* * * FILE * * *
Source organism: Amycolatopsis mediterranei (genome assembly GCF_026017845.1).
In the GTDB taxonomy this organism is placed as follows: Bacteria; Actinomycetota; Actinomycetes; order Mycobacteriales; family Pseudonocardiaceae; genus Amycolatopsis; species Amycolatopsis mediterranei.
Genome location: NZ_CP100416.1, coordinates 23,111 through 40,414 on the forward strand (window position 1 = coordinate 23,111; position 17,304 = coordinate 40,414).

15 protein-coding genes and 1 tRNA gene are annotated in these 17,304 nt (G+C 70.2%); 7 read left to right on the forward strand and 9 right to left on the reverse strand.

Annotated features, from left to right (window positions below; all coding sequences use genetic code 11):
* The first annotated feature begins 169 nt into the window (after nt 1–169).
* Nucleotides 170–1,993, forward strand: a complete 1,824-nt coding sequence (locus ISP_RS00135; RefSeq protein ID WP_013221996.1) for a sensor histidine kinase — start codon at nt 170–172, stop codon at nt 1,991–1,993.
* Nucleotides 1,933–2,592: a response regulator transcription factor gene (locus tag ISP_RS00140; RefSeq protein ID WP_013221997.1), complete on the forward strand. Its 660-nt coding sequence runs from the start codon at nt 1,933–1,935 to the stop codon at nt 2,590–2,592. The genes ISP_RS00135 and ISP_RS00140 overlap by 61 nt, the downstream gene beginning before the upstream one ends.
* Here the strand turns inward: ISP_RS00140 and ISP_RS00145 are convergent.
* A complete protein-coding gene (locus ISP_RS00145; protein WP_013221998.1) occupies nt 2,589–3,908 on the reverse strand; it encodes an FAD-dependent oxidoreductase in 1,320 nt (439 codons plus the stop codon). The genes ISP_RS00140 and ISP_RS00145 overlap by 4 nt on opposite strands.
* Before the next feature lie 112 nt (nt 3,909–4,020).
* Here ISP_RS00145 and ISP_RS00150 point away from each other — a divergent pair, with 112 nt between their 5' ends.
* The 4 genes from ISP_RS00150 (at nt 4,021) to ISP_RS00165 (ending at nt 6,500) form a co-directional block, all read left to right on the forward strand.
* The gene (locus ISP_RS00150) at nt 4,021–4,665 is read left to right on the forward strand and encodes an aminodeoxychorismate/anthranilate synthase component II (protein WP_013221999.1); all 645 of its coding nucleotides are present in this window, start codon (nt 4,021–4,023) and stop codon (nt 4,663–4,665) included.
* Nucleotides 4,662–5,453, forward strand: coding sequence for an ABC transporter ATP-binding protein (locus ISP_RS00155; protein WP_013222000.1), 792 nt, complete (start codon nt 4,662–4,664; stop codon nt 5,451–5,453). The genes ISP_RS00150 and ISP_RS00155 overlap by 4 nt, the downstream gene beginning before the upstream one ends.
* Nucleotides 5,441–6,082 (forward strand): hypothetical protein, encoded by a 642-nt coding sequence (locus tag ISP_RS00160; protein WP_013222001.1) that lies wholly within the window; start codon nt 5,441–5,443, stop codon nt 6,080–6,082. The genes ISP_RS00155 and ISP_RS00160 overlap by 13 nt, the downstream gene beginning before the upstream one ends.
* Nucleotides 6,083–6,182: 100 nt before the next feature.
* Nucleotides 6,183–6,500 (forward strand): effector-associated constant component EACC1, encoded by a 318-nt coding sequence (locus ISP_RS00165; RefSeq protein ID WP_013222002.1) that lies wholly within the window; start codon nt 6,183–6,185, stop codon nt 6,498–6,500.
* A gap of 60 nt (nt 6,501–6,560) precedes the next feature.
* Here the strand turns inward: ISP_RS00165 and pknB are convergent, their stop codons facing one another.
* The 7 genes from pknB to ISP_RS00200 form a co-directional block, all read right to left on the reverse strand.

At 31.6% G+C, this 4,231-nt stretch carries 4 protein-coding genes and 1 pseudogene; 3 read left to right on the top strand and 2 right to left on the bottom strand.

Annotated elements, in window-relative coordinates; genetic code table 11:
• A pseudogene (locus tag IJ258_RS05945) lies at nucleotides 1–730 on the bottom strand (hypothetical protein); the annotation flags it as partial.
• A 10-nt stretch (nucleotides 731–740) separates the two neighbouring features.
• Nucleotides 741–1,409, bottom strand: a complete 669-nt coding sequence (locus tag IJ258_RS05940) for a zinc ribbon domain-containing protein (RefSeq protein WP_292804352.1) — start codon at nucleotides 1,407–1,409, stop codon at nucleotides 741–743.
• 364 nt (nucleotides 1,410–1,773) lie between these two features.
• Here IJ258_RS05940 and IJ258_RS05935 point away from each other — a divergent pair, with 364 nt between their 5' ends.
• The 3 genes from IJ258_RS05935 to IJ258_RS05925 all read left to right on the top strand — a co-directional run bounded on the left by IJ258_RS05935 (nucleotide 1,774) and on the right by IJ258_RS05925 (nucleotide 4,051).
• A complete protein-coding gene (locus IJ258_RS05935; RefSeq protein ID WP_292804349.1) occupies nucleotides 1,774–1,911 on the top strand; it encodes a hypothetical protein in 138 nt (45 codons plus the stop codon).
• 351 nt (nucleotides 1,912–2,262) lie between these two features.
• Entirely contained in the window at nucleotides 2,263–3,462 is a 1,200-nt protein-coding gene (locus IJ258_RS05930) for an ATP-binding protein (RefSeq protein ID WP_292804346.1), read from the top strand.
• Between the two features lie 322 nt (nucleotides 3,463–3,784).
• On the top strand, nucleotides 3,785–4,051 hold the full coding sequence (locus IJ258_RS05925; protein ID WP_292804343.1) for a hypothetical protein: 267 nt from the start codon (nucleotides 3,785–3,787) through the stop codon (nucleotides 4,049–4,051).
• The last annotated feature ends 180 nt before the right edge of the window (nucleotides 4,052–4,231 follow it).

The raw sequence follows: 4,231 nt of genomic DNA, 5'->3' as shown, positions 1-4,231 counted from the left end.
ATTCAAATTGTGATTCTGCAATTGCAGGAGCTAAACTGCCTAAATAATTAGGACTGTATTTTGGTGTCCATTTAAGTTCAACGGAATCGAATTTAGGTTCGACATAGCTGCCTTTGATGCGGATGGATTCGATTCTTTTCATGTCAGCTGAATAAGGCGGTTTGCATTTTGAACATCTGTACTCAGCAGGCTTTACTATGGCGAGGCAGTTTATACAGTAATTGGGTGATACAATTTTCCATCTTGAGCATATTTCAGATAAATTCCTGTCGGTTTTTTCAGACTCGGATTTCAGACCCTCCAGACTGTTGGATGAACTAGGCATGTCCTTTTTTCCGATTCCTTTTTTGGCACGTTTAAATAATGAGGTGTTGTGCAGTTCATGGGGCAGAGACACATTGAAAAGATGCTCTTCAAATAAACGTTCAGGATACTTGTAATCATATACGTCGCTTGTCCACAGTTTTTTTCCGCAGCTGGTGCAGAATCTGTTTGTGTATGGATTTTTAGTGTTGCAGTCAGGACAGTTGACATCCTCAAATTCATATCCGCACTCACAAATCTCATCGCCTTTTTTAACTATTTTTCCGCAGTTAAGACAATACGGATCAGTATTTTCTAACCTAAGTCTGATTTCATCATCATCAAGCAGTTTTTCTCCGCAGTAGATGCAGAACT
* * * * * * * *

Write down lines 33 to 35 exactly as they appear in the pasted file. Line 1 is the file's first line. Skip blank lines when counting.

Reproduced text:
• Between the two features lie 322 nt (nucleotides 3,463–3,784).
• On the top strand, nucleotides 3,785–4,051 hold the full coding sequence (locus IJ258_RS05925; protein ID WP_292804343.1) for a hypothetical protein: 267 nt from the start codon (nucleotides 3,785–3,787) through the stop codon (nucleotides 4,049–4,051).
• The last annotated feature ends 180 nt before the right edge of the window (nucleotides 4,052–4,231 follow it).